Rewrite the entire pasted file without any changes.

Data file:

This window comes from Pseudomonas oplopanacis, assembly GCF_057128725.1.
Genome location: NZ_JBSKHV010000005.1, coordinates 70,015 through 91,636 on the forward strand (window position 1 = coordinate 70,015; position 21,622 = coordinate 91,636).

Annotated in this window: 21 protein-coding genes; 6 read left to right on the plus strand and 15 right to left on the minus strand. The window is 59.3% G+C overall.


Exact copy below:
This window comes from Pseudomonas oplopanacis, assembly GCF_057128725.1.
Genome location: NZ_JBSKHV010000005.1, coordinates 70,015 through 91,636 on the forward strand (window position 1 = coordinate 70,015; position 21,622 = coordinate 91,636).

Annotated in this window: 21 protein-coding genes; 6 read left to right on the plus strand and 15 right to left on the minus strand. The window is 59.3% G+C overall.